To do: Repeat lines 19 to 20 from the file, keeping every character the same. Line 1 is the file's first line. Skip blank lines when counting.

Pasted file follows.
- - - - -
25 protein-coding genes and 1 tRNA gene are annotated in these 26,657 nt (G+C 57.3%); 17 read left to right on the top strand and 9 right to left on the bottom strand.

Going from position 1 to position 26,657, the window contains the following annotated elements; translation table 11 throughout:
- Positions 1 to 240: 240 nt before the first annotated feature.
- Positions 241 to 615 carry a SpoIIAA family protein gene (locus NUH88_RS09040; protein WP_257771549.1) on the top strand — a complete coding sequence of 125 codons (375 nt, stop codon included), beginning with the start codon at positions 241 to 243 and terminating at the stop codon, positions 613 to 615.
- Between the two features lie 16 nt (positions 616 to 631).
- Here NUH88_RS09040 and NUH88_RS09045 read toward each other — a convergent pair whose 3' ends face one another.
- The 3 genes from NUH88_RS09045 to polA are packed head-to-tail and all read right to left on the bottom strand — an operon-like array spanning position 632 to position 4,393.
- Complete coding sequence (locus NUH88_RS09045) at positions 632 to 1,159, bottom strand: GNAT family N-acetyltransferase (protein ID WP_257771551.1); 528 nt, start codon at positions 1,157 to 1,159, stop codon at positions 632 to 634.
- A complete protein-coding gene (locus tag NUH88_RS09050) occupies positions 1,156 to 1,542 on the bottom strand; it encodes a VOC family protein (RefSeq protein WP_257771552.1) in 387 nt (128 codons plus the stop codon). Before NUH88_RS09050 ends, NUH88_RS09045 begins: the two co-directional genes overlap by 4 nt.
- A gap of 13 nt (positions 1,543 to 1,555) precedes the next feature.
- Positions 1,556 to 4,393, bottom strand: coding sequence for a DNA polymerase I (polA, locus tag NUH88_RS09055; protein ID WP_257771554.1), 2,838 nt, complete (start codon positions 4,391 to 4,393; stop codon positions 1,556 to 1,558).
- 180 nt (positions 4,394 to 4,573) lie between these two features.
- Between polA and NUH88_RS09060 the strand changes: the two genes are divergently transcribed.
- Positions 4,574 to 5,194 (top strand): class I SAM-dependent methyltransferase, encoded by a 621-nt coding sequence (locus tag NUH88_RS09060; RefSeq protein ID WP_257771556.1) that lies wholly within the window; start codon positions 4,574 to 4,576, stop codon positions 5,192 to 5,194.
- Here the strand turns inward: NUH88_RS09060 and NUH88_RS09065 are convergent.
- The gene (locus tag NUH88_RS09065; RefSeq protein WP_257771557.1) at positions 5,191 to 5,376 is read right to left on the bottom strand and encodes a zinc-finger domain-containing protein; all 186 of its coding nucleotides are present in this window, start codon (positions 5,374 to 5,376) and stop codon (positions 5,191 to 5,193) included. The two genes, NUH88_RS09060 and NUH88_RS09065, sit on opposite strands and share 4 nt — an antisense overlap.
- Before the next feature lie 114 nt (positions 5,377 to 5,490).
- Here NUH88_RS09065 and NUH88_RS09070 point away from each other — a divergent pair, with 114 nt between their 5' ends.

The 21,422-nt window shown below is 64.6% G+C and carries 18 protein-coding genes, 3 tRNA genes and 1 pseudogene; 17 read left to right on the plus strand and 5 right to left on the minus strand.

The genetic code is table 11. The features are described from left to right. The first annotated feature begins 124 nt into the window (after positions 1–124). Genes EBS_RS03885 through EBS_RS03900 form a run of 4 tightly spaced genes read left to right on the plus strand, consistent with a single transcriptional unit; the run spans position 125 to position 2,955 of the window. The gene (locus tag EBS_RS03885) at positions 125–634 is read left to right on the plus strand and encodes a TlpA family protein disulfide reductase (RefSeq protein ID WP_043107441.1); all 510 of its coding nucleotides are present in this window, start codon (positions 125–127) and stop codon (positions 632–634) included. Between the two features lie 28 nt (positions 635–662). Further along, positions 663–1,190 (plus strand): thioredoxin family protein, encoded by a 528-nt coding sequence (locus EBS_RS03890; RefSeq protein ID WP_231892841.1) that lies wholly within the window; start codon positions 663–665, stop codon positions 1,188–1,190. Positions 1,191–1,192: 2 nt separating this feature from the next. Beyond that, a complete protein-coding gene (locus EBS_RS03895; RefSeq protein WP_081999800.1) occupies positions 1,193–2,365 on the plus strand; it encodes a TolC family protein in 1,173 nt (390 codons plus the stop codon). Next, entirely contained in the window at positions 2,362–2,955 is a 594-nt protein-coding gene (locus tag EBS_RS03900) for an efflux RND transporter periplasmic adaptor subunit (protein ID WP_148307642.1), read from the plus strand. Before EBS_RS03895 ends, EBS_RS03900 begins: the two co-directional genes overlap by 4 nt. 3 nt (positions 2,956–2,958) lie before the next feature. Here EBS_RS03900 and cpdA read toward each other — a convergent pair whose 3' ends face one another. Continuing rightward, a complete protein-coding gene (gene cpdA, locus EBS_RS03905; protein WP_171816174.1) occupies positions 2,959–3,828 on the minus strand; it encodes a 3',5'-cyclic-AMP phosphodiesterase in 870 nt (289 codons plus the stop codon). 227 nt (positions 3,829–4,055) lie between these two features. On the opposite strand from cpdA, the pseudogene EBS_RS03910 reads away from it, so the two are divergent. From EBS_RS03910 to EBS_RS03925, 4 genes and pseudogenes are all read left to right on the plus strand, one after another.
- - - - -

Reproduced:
The 21,422-nt window shown below is 64.6% G+C and carries 18 protein-coding genes, 3 tRNA genes and 1 pseudogene; 17 read left to right on the plus strand and 5 right to left on the minus strand.

The genetic code is table 11. The features are described from left to right. The first annotated feature begins 124 nt into the window (after positions 1–124). Genes EBS_RS03885 through EBS_RS03900 form a run of 4 tightly spaced genes read left to right on the plus strand, consistent with a single transcriptional unit; the run spans position 125 to position 2,955 of the window. The gene (locus tag EBS_RS03885) at positions 125–634 is read left to right on the plus strand and encodes a TlpA family protein disulfide reductase (RefSeq protein ID WP_043107441.1); all 510 of its coding nucleotides are present in this window, start codon (positions 125–127) and stop codon (positions 632–634) included. Between the two features lie 28 nt (positions 635–662). Further along, positions 663–1,190 (plus strand): thioredoxin family protein, encoded by a 528-nt coding sequence (locus EBS_RS03890; RefSeq protein ID WP_231892841.1) that lies wholly within the window; start codon positions 663–665, stop codon positions 1,188–1,190. Positions 1,191–1,192: 2 nt separating this feature from the next. Beyond that, a complete protein-coding gene (locus EBS_RS03895; RefSeq protein WP_081999800.1) occupies positions 1,193–2,365 on the plus strand; it encodes a TolC family protein in 1,173 nt (390 codons plus the stop codon). Next, entirely contained in the window at positions 2,362–2,955 is a 594-nt protein-coding gene (locus tag EBS_RS03900) for an efflux RND transporter periplasmic adaptor subunit (protein ID WP_148307642.1), read from the plus strand. Before EBS_RS03895 ends, EBS_RS03900 begins: the two co-directional genes overlap by 4 nt. 3 nt (positions 2,956–2,958) lie before the next feature. Here EBS_RS03900 and cpdA read toward each other — a convergent pair whose 3' ends face one another. Continuing rightward, a complete protein-coding gene (gene cpdA, locus EBS_RS03905; protein WP_171816174.1) occupies positions 2,959–3,828 on the minus strand; it encodes a 3',5'-cyclic-AMP phosphodiesterase in 870 nt (289 codons plus the stop codon). 227 nt (positions 3,829–4,055) lie between these two features. On the opposite strand from cpdA, the pseudogene EBS_RS03910 reads away from it, so the two are divergent. From EBS_RS03910 to EBS_RS03925, 4 genes and pseudogenes are all read left to right on the plus strand, one after another.